*Lesions overlap between two quadrants within the breast.
NOS, not otherwise specified.
Source: Winchester DJ, Chang HR, Graves TA, Menck HR, Bland KI, Winchester DP. A comparative analysis of lobular and ductal carcinoma of the breast:
presentation, treatment, and outcomes. J Am Coll Surg 186: 416-422, 1998; with permission.
Foster and Wood
42
have attempted to forecast the future of treatment of breast cancer. They believe that the current treatment of breast cancer
will be changed by advances in molecular biology and other technological advances. We advise the interested student to read their excellent
presentation.
In a personal communication (2000) to the senior author of this chapter (JES), William C. Wood emphasized that successful treatment of breast
cancer depends on understanding the anatomy of the breast:
The local therapy of breast cancer has been anatomically based from the time of Halstead a century ago. As better understanding of the
biology of the disease, both cellular and genetic, developed there came a sense that knowledge of the anatomy and embryology of the breast
and its environs was less important, perhaps even anachronistic. The new techniques for diagnosis, prediction, and local therapy are rapidly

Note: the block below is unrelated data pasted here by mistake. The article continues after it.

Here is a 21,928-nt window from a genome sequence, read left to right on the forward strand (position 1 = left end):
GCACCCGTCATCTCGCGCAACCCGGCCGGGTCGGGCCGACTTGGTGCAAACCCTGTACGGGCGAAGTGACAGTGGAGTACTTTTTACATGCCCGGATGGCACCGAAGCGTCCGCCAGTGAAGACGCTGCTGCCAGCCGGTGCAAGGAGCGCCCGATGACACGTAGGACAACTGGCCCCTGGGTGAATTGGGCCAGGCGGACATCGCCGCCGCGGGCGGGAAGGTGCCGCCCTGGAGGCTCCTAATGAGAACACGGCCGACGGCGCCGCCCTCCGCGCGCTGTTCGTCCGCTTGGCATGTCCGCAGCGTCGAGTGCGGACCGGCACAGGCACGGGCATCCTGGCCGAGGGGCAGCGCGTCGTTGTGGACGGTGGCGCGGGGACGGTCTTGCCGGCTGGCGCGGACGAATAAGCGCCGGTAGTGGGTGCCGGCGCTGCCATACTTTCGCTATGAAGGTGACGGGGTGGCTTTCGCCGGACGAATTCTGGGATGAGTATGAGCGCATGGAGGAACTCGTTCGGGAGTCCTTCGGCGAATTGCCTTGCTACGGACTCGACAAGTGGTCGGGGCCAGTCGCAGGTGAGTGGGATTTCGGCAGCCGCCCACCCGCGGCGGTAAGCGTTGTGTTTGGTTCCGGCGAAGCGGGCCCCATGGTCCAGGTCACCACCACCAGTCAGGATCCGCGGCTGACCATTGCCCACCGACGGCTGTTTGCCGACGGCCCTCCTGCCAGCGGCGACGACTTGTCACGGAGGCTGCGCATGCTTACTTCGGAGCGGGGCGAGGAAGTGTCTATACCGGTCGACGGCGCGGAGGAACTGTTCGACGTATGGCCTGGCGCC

reversing such ideas. A knowledge of lymphatic drainage, reflected in sentinel lymph node mapping and biopsy, makes it possible to perform
surgical clearance of residual axillary metastases only for those patients whose disease warrants it. Understanding the non-segmental nature
of breast ductal anatomy is essential to properly evaluating and treating ductal carcinoma in situ (DCIS). The ability to identify genetic
predisposition to breast cancer relieves half of the women with familial mutations already identified that they are free of the mutation. For
those found to have BRCA 1 or BRCA 2 mutations, prophylactic ovarian surgery is a major consideration. Most do not require serious
consideration of prophylactic mastectomy, but for those who do, detailed anatomical knowledge required for prophylactic skin-sparing
mastectomy with immediate reconstruction is essential for surgeons who would provide the best care. It is as true today as it was in the days
of John Hunter that the best anatomist makes the best surgeon.